Thursday, September 27, 2007

The Imprint of Fear

This country is failing our teachers and the national dialog about schools sounds as though its been scripted by Fox TV News.

Nathan Fisher resigned because he's a rookie easily intimidated by loudmouths to whom a fearful Board and administration cower with resignation. The lawyers advising school boards are near worthless clerks who earn their money by changing the grammar of school policy manuals every few years without the aid of an automated find/replace function key (cha-ching!) but they will tell everyone in listening distance not to say a word. Don't speak. Board members can't converse via email. No. Shut up and be scared like everyone else.

Some Educators simply sleep-walk through the nightmare of Bush America.

Elaine Cunningham's blog is the most affecting testament to how pathetically treated teachers are in this country. They talk about fear of teaching the subjects they love. Of having to rename famous art so as to slip in some culture. Fear, stress, and anxiety that they might easily be the next Nate Fisher.
One of my high school English teachers was a young woman, probably just out of college. I wasn't happy with everything she did--such as leaving my test scores out of the bell curve--but I appreciated the fact that she tried to expose us to new ideas and forms of expression. One evening she invited several girls from the class over for homemade root beer, an interesting apple cobbler with peanut butter in the biscuit topping, and recorded folk music. I remember Odetta in particular, and I remember privately acknowledging that even though I didn't understand or even particularly enjoy the music--bluesy folk was a bit too far outside my experience at the time--it was undeniably powerful. Since this teacher knew I liked to read, she lent me books from her own library. I zipped through War and Peace and asked for other Russian writers. She happily handed me a collection of Chekov short stories.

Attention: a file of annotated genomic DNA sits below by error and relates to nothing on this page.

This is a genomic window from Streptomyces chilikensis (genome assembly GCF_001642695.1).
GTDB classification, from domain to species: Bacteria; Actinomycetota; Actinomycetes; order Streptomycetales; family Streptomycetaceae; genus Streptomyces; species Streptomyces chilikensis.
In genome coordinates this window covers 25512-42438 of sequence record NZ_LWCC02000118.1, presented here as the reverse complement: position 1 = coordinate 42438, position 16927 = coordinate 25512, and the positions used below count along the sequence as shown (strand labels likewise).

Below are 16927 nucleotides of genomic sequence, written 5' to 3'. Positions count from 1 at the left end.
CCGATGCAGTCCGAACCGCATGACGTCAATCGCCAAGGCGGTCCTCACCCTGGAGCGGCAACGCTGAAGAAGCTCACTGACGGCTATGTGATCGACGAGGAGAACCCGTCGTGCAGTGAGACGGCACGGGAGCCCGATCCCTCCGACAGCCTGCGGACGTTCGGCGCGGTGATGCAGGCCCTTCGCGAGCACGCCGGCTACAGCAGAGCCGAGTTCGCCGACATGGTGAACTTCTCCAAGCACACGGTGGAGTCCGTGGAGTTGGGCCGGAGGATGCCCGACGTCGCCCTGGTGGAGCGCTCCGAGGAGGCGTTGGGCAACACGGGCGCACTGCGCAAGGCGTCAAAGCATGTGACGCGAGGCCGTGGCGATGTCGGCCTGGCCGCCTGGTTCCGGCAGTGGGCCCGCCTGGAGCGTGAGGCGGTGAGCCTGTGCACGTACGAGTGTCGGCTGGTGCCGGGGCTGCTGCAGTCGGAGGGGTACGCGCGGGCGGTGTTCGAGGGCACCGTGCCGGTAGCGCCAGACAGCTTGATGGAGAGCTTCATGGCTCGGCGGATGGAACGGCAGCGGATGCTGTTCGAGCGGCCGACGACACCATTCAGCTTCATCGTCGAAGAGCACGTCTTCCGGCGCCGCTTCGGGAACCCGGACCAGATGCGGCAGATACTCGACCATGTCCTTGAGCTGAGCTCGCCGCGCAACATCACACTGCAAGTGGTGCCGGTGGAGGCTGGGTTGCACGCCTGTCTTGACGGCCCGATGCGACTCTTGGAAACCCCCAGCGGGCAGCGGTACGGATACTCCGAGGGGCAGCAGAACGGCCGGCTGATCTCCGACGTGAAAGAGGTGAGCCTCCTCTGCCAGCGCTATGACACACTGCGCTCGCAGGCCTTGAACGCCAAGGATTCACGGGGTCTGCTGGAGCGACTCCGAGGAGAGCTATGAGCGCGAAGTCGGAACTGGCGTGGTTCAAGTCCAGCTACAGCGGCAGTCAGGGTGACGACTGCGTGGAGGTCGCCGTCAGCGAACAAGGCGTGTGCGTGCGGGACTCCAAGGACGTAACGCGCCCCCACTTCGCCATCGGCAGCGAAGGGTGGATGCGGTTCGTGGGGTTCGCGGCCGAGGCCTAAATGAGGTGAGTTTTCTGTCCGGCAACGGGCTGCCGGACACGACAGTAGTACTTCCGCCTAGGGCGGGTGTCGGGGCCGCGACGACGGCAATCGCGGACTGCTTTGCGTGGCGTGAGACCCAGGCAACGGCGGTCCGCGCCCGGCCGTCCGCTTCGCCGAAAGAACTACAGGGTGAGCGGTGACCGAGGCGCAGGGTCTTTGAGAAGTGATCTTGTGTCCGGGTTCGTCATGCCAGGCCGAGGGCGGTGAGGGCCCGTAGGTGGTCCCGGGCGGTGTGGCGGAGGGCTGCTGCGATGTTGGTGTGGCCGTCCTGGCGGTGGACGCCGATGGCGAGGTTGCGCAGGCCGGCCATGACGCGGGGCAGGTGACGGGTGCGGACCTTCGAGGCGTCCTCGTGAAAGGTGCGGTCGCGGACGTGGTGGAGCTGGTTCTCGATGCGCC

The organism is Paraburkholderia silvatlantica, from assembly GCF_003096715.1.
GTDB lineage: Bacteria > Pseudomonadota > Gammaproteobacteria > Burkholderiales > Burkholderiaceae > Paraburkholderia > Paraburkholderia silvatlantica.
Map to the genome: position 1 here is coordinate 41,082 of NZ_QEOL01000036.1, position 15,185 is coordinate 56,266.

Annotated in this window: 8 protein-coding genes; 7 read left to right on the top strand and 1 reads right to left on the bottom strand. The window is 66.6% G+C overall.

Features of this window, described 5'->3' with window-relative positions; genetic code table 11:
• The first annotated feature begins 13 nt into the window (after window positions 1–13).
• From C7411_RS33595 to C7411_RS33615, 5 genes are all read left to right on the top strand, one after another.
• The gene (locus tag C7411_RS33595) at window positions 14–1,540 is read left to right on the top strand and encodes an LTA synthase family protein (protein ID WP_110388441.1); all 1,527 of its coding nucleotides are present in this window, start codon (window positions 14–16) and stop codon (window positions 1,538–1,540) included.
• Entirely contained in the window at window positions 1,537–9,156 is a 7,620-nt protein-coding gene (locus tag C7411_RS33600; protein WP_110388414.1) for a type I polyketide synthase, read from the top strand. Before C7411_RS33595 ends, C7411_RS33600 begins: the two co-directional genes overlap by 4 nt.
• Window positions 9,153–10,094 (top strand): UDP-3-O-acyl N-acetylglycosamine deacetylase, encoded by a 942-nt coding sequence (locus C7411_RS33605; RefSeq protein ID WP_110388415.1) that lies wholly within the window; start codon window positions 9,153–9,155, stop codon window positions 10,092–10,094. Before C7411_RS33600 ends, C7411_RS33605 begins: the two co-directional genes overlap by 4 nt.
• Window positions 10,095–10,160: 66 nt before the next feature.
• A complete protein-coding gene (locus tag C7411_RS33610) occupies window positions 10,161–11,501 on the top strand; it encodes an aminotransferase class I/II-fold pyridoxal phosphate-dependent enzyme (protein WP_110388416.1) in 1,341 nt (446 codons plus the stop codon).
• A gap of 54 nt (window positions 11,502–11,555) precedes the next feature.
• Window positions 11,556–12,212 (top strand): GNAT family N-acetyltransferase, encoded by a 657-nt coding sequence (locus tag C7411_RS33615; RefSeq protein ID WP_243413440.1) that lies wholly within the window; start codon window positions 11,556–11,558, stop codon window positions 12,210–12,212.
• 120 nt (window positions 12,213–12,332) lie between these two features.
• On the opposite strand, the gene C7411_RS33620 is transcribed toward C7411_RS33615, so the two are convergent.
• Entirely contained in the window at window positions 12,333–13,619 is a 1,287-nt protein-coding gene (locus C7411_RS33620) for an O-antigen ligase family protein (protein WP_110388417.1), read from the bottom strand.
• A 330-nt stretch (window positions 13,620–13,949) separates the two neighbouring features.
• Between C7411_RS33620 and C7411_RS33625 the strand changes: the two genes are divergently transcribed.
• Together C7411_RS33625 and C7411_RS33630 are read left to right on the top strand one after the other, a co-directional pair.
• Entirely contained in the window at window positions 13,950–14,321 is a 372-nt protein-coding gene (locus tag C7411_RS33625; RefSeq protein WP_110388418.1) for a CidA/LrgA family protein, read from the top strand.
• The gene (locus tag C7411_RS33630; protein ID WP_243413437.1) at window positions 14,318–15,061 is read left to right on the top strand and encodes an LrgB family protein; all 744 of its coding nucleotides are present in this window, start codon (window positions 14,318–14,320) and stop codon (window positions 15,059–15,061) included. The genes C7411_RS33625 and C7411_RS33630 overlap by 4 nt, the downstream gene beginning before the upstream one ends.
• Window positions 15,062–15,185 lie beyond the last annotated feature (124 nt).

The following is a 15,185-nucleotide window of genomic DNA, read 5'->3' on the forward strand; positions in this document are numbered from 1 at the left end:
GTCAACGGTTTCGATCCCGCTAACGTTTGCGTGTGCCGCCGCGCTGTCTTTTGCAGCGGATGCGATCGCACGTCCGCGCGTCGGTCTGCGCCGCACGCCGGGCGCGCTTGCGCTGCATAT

One of these tales puzzled and troubled me. The narrator was a young sailor who, along with a grizzled, dissolute old wretch, drew the lucky straw for the two peepholes into a passenger cabin belonging to a pair of newlyweds. As they watched, an older, powerful-looking man entered the room. There was an argument between him and the bridegroom, but after a while the young man left the room. As the older man advanced on the horror-struck young bride, the old sailor bid the younger peeking tom to come away, as there were some things unfit even for the likes of them.

I had a general idea, of course, but I wasn't quite sure what was going on in this story, and why. So after class, I handed the book to the teacher and told her I was missing the subtext. She leafed through the story. Her face began to flame. She closed the book and quietly said, "I shouldn't have given you this. It was a mistake. I'm very sorry."

Much later, it occurred to me that if I'd brought that story to the attention of the school administration and made a sufficient fuss, she very likely would have lost her job. And let me tell you, it's fairly easy to make a fuss among Seventh-day Adventists. My mother taught in the local two-room school house for years, but as I recall, there was some concern about her losing her job when complaints were sent to the school board and the church conference about the pendant watch she wore. Strict Adventists didn't wear jewelry at the time. (Not sure if this is still the case.) Watches were fine, even pins were considered okay, but absolutely NO rings (including wedding rings), necklaces, or ear rings. This was Worldliness. It was a transgression of scriptural admonition to--and I'm paraphrasing from memory here--"Let not your adornment be gold and silver, but a meek and quiet spirit." (Come to think of it, I suspect that the complaints might have had as much to do with the lack of meek and quiet as it did the presence of gold....) The thing is, Mom can't wear watches. She puts them on, they stop. She takes them off, they'll start up again. No one knows why. She needed some way to carry a timepiece, especially during outdoor recess, so she wore a simple pendant watch along with her other "ornament:" a whistle on a chain. (And FWIW, no one bitched about the whistle.)